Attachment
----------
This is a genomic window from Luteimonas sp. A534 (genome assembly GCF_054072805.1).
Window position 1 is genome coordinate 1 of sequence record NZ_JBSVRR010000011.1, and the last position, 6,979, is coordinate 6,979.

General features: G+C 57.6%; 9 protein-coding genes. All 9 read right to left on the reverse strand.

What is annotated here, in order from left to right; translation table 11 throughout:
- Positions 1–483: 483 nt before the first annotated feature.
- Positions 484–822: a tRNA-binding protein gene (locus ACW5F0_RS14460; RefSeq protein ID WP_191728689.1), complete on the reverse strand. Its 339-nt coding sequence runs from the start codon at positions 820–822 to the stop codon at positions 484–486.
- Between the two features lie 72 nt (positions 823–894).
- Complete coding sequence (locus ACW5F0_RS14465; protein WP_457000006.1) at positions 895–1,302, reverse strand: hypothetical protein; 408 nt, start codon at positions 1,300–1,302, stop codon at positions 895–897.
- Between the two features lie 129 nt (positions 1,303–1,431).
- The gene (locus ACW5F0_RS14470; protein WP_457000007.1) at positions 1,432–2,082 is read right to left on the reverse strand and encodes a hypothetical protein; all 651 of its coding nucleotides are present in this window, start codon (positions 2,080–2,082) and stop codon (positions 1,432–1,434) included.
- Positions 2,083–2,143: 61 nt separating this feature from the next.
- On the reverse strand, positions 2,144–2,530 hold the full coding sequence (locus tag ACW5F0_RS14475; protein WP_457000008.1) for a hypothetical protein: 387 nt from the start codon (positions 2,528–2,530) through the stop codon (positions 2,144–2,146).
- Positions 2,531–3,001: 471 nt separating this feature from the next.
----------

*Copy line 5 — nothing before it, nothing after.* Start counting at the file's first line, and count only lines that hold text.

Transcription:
- Positions 1–483: 483 nt before the first annotated feature.